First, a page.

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Wednesday, 28 September 1910


Senator ST LEDGER (Queensland) . - A good deal of light has been thrown on the clause, and I confess that it seems to me to somewhat clear up the. difficulty. The confusion has arisen out of clause 8, which applies the provisions of this part to ''British ships only. It is no wonder that when British ship-owners saw that clause, and turned to clause 22, they said, "If that is so, the Australian Act is going to control our officers ' ' ; but further consideration will show that in clause 22 we are dealing with only our own officers. Therefore, in 99 per cent, of the cases of

British ships which come to the Commonwealth and depart, the provision cannot apply. For all practical purposes it will apply to Australian registered ships. Suppose that a British ship comes out here with a complement of officers which is more than up to the Board of Trade regulation, and suppose that some of the officers are disabled or get away from the ship, and that she requires a complement of officers to leave Australia on the return voyage. No doubt the men will be engaged, but they will not be engaged as officers within the meaning of this measure. That is, I think, the probable construction and application of the clause. If that is the position, it will come very nearly within the. remark applied by Senator Millen, that it will be' almost inoperative. After the explanation which has been given I think that that remark is very nearly correct. But it should be remembered that it is always the unexpected case which crops up and causes trouble.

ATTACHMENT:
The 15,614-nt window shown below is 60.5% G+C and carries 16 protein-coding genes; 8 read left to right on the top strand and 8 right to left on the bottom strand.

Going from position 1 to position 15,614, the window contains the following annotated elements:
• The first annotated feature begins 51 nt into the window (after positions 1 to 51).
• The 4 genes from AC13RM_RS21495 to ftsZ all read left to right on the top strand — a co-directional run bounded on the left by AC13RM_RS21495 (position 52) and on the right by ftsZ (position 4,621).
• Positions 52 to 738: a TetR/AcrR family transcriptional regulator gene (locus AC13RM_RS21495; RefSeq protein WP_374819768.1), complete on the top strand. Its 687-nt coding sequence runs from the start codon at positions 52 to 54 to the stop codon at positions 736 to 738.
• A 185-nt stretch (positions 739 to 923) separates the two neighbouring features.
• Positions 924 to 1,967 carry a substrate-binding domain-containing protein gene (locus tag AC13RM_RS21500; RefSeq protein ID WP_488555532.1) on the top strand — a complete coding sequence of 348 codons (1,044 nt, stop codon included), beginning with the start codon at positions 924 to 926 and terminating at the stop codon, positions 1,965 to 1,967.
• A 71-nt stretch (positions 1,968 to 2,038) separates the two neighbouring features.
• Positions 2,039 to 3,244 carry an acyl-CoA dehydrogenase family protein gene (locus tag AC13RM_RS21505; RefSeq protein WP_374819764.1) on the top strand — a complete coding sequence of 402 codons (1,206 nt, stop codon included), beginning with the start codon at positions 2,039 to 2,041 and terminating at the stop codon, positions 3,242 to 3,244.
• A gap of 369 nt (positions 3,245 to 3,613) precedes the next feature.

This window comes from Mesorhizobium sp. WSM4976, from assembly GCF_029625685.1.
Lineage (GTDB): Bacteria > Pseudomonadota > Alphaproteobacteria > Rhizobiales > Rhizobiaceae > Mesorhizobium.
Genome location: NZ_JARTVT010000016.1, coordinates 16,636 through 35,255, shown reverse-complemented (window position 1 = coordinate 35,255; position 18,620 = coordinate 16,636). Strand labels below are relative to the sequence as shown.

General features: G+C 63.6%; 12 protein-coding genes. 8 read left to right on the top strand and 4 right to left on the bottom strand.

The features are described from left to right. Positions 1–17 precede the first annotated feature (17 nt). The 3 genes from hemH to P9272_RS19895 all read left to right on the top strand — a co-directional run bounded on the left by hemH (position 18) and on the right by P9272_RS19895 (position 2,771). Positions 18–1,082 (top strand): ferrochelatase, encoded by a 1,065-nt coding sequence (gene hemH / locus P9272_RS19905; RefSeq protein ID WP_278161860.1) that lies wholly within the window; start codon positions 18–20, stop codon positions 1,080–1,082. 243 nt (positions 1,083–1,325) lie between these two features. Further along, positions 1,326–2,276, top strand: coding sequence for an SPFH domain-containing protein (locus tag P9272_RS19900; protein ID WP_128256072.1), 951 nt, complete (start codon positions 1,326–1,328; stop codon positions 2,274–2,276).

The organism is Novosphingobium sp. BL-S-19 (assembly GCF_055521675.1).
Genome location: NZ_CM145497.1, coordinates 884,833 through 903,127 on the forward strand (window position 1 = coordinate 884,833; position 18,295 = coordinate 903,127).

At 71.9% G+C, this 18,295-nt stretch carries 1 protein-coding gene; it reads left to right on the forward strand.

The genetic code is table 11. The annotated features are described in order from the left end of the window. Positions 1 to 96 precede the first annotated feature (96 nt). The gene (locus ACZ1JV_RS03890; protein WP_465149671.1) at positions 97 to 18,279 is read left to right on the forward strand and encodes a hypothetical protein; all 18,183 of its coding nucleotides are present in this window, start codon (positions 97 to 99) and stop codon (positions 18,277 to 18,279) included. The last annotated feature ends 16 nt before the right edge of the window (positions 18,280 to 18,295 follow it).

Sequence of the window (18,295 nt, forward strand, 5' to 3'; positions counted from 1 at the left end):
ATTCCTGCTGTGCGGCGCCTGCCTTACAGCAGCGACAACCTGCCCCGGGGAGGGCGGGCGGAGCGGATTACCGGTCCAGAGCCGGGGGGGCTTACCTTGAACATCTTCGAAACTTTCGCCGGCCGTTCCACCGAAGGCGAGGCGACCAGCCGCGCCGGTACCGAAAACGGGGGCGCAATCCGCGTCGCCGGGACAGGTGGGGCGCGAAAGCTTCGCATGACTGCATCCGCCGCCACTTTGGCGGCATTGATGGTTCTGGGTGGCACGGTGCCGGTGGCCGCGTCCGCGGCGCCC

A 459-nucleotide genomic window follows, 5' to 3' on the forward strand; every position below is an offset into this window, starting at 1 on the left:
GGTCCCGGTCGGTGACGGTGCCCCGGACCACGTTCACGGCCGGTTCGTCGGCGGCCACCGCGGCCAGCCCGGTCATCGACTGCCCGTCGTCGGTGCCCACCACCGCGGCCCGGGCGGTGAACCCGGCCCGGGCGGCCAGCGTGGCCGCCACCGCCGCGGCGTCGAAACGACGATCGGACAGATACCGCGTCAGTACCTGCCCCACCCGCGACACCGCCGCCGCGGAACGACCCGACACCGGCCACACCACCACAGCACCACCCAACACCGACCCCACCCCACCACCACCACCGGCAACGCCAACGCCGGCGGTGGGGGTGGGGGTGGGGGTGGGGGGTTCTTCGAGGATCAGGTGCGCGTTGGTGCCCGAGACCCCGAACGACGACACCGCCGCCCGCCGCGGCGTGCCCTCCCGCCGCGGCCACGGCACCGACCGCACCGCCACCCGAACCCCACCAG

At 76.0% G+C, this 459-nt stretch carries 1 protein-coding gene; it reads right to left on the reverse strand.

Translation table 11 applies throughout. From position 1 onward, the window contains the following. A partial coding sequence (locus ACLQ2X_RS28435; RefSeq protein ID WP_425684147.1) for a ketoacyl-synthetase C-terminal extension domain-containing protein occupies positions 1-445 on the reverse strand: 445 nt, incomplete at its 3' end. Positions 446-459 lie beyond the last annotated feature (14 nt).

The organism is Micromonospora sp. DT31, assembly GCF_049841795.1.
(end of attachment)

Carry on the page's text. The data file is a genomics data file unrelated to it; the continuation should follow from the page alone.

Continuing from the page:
Senator Turley - If they are engaged as officers they must go on the articles.


Senator ST LEDGER - That I understand. It is quite possible that that is the reason why the Board of Trade and shipowners in Great Britain ceased their resistance to the clause. I quite agree now that most of the trouble is probably eliminated, but there may be, and no doubt will be, some trouble if we have stupid administration.







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